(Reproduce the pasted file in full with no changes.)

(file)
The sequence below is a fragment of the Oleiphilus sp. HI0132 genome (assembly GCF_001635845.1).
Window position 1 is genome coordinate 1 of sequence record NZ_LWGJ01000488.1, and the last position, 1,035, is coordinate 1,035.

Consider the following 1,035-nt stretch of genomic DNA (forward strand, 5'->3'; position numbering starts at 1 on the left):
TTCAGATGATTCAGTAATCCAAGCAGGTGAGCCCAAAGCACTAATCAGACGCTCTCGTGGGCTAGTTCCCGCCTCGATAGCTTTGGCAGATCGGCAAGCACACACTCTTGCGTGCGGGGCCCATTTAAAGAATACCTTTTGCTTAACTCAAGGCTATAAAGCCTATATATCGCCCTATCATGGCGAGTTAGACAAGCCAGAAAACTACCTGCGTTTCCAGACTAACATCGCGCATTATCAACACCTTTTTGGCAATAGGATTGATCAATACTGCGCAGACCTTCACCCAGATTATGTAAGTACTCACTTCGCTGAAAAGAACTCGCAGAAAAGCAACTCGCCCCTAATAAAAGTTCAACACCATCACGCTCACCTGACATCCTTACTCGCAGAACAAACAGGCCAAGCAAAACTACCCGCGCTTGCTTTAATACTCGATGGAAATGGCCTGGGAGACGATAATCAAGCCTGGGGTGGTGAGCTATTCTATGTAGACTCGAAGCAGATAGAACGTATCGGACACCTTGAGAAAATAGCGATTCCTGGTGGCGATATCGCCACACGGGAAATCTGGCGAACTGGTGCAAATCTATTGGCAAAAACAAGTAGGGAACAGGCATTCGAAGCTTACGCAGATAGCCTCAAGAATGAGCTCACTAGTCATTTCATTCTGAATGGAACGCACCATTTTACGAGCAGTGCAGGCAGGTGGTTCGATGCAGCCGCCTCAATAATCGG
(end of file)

The sequence below is a fragment of the Oleiphilus sp. HI0132 genome (assembly GCF_001635845.1).
Window position 1 is genome coordinate 1 of sequence record NZ_LWGJ01000488.1, and the last position, 1,035, is coordinate 1,035.

Consider the following 1,035-nt stretch of genomic DNA (forward strand, 5'->3'; position numbering starts at 1 on the left):
TTCAGATGATTCAGTAATCCAAGCAGGTGAGCCCAAAGCACTAATCAGACGCTCTCGTGGGCTAGTTCCCGCCTCGATAGCTTTGGCAGATCGGCAAGCACACACTCTTGCGTGCGGGGCCCATTTAAAGAATACCTTTTGCTTAACTCAAGGCTATAAAGCCTATATATCGCCCTATCATGGCGAGTTAGACAAGCCAGAAAACTACCTGCGTTTCCAGACTAACATCGCGCATTATCAACACCTTTTTGGCAATAGGATTGATCAATACTGCGCAGACCTTCACCCAGATTATGTAAGTACTCACTTCGCTGAAAAGAACTCGCAGAAAAGCAACTCGCCCCTAATAAAAGTTCAACACCATCACGCTCACCTGACATCCTTACTCGCAGAACAAACAGGCCAAGCAAAACTACCCGCGCTTGCTTTAATACTCGATGGAAATGGCCTGGGAGACGATAATCAAGCCTGGGGTGGTGAGCTATTCTATGTAGACTCGAAGCAGATAGAACGTATCGGACACCTTGAGAAAATAGCGATTCCTGGTGGCGATATCGCCACACGGGAAATCTGGCGAACTGGTGCAAATCTATTGGCAAAAACAAGTAGGGAACAGGCATTCGAAGCTTACGCAGATAGCCTCAAGAATGAGCTCACTAGTCATTTCATTCTGAATGGAACGCACCATTTTACGAGCAGTGCAGGCAGGTGGTTCGATGCAGCCGCCTCAATAATCGG